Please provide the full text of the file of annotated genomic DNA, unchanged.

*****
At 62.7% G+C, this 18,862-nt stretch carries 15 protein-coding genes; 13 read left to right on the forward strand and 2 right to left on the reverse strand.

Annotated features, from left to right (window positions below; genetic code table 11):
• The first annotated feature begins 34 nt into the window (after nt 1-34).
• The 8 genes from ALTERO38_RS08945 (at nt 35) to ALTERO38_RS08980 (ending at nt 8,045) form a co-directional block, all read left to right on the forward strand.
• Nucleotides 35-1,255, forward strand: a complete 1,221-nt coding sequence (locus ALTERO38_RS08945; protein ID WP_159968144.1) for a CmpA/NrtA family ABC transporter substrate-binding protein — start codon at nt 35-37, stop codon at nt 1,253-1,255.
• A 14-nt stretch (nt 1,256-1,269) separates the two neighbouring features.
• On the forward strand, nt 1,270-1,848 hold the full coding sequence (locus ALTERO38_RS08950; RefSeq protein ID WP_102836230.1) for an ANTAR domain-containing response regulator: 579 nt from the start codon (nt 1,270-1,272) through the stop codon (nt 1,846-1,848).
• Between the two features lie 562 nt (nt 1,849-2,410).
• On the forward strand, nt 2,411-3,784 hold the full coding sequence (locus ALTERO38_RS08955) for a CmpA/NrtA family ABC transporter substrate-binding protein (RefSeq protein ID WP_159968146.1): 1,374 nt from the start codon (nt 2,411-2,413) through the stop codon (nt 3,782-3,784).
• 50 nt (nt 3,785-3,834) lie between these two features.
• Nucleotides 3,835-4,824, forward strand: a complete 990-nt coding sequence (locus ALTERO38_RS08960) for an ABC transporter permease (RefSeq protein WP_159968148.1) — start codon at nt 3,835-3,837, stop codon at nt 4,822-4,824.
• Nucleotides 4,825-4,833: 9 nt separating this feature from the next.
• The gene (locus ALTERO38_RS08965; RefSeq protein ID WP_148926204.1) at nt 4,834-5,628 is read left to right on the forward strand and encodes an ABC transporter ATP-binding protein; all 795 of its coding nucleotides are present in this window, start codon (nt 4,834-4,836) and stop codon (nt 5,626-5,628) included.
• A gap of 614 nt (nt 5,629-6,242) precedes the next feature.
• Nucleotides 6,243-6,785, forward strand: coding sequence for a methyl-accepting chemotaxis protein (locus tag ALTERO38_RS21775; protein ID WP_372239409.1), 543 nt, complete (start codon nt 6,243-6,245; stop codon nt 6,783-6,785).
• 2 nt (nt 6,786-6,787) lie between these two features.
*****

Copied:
At 62.7% G+C, this 18,862-nt stretch carries 15 protein-coding genes; 13 read left to right on the forward strand and 2 right to left on the reverse strand.

Annotated features, from left to right (window positions below; genetic code table 11):
• The first annotated feature begins 34 nt into the window (after nt 1-34).
• The 8 genes from ALTERO38_RS08945 (at nt 35) to ALTERO38_RS08980 (ending at nt 8,045) form a co-directional block, all read left to right on the forward strand.
• Nucleotides 35-1,255, forward strand: a complete 1,221-nt coding sequence (locus ALTERO38_RS08945; protein ID WP_159968144.1) for a CmpA/NrtA family ABC transporter substrate-binding protein — start codon at nt 35-37, stop codon at nt 1,253-1,255.
• A 14-nt stretch (nt 1,256-1,269) separates the two neighbouring features.
• On the forward strand, nt 1,270-1,848 hold the full coding sequence (locus ALTERO38_RS08950; RefSeq protein ID WP_102836230.1) for an ANTAR domain-containing response regulator: 579 nt from the start codon (nt 1,270-1,272) through the stop codon (nt 1,846-1,848).
• Between the two features lie 562 nt (nt 1,849-2,410).
• On the forward strand, nt 2,411-3,784 hold the full coding sequence (locus ALTERO38_RS08955) for a CmpA/NrtA family ABC transporter substrate-binding protein (RefSeq protein ID WP_159968146.1): 1,374 nt from the start codon (nt 2,411-2,413) through the stop codon (nt 3,782-3,784).
• 50 nt (nt 3,785-3,834) lie between these two features.
• Nucleotides 3,835-4,824, forward strand: a complete 990-nt coding sequence (locus ALTERO38_RS08960) for an ABC transporter permease (RefSeq protein WP_159968148.1) — start codon at nt 3,835-3,837, stop codon at nt 4,822-4,824.
• Nucleotides 4,825-4,833: 9 nt separating this feature from the next.
• The gene (locus ALTERO38_RS08965; RefSeq protein ID WP_148926204.1) at nt 4,834-5,628 is read left to right on the forward strand and encodes an ABC transporter ATP-binding protein; all 795 of its coding nucleotides are present in this window, start codon (nt 4,834-4,836) and stop codon (nt 5,626-5,628) included.
• A gap of 614 nt (nt 5,629-6,242) precedes the next feature.
• Nucleotides 6,243-6,785, forward strand: coding sequence for a methyl-accepting chemotaxis protein (locus tag ALTERO38_RS21775; protein ID WP_372239409.1), 543 nt, complete (start codon nt 6,243-6,245; stop codon nt 6,783-6,785).
• 2 nt (nt 6,786-6,787) lie between these two features.